Australia: Tasmanian budget cuts public sector jobs, wages | Tasmania Prison Service Exposed | Scoop.it
Tasmania already has the worst poverty and unemployment levels of any Australian state.
Miriam Scurrah's insight:

Interesting analysis of the State budget. "As part of its “law and order” policies, the budget boosted prison spending, including allocating $16 million for wage increases for prison officers, who have been exempted from the public sector freeze."

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Retiring magistrate Don Jones rejects mandatory sentencing

Retiring magistrate Don Jones rejects mandatory sentencing | Tasmania Prison Service Exposed | Scoop.it
THE ability to sentence law breakers needs to stay in the court and not be taken away by political policies such as mandatory sentencing, retiring magistrate Don Jones says.
Miriam Scurrah's insight:

Another experienced person saying NO to mandatory sentencing. 

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Not at capacity

Prisons - SUSPENDED SENTENCES

 

Ms OGILVIE question to ATTORNEY-GENERAL, Dr GOODWIN

 

[10.44 a.m.]

Given the prison is currently running at close to capacity and given that your protest laws and your plan to abolish suspended sentences will see that figure grow, could you please tell us what modelling you have done to ensure the Prison system can cope?  Can we see the data please?

 

ANSWER

 

Madam Speaker, I thank the member for her question.  The Tasmanian Prison Service is not approaching capacity.  As at 18 August 2014, the Tasmanian Prison Service had a state wide prison utilisation rate of 76.2 per cent, excluding the watch house cells at the Hobart and Launceston reception.  As you would be aware, the prison population fluctuates on a daily basis.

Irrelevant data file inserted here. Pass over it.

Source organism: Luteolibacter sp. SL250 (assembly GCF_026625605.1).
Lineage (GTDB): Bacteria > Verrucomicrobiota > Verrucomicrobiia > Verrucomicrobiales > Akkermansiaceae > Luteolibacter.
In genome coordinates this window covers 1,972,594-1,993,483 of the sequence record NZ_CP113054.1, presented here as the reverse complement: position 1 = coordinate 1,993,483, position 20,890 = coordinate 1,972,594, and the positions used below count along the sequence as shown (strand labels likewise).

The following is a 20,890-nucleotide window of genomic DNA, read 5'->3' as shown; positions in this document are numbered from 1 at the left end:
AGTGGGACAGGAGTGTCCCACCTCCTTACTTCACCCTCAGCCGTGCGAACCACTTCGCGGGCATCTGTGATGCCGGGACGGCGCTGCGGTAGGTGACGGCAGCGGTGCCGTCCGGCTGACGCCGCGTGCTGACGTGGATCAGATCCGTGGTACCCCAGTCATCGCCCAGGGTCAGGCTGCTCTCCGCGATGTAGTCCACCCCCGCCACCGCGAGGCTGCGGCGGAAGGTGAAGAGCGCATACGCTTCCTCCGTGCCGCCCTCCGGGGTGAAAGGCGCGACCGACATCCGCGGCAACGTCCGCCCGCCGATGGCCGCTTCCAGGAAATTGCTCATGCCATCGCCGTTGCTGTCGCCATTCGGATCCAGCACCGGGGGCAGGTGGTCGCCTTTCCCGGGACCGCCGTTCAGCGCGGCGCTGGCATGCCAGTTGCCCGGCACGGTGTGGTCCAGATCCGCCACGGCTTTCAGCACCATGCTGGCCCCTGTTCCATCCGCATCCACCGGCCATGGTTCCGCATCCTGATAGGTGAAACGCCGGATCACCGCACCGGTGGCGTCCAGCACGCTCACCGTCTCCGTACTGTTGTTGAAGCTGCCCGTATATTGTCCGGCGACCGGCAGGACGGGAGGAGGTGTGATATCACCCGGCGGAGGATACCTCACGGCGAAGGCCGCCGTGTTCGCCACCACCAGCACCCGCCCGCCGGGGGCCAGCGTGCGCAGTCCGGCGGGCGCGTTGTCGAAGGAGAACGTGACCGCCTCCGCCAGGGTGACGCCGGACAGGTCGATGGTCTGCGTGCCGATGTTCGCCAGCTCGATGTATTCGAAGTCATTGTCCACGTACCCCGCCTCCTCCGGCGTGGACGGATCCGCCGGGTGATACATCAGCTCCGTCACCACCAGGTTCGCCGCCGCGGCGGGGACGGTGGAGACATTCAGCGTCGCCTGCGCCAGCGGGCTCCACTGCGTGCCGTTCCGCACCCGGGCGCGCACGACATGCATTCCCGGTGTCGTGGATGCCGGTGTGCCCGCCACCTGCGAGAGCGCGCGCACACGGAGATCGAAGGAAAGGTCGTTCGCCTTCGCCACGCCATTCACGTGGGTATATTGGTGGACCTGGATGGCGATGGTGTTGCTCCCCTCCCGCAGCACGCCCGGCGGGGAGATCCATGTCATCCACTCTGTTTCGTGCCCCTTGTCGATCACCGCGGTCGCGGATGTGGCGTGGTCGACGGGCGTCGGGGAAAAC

In relation to our suspended sentence phasing-out policy, you would be aware we have referred that matter to the Sentencing Advisory Council.  The terms of reference are comprehensive and you can access them yourselves and see exactly what is planned in terms of what the Sentencing Advisory Council will be examining.  I do not propose to address any further matters on this.  You are aware that is out for consultation in terms of the Sentencing Advisory Council's work.  There will be ample opportunity for you to feed into that process and I would encourage you to embrace alternative sentencing options as you have pretended to do in the past.

 

Mr McKim - But you're going to remove them.

 

Madam SPEAKER - Order.

 

Dr GOODWIN - The Labor Party was terrific at promising lots of alternative sentencing options and delivering none of them, particularly home detention, something you promised over many years and never actually managed to deliver, so your track record on alternative sentencing options is pretty appalling.  The key message here is that the Tasmanian Prison Service is not approaching capacity and any suggestions to the contrary are just plain wrong.

Miriam Scurrah's insight:

From the House of Assembly on 19 August, a question of capacity was raised in relation to the implementation of suspended sentences.

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Phys ed for criminals plan to cost $285k

THE Hodgman Government is looking to spend up to $285,000 a year on phys ed at the prison

Miriam Scurrah's insight:

The article (fairly typical of The Advocates sensationalism) states

 

"The sport and recreation positions  were funded in the 2013-14 budget as part of the operational costs of new facilities being commissioned under the Prison Infrastructure Redevelopment Program.

 

Robert Williams said the construction project was nearing completion and more  appointments were anticipated for offender management, program and therapeutic staff. ''The Prison Infrastructure Redevelopment Program will provide additional prison facilities and deliver a vastly improved environment for both staff and prisoners,'' he said. ''Staff safety will be enhanced and prisoners will be offered access to a broader range of activities that reduce boredom, as well as complement and extend rehabilitation and work programs.'' He said they were  key issues identified in the Risdon Prison Complex Inquiry  undertaken by Mick Palmer in 2011."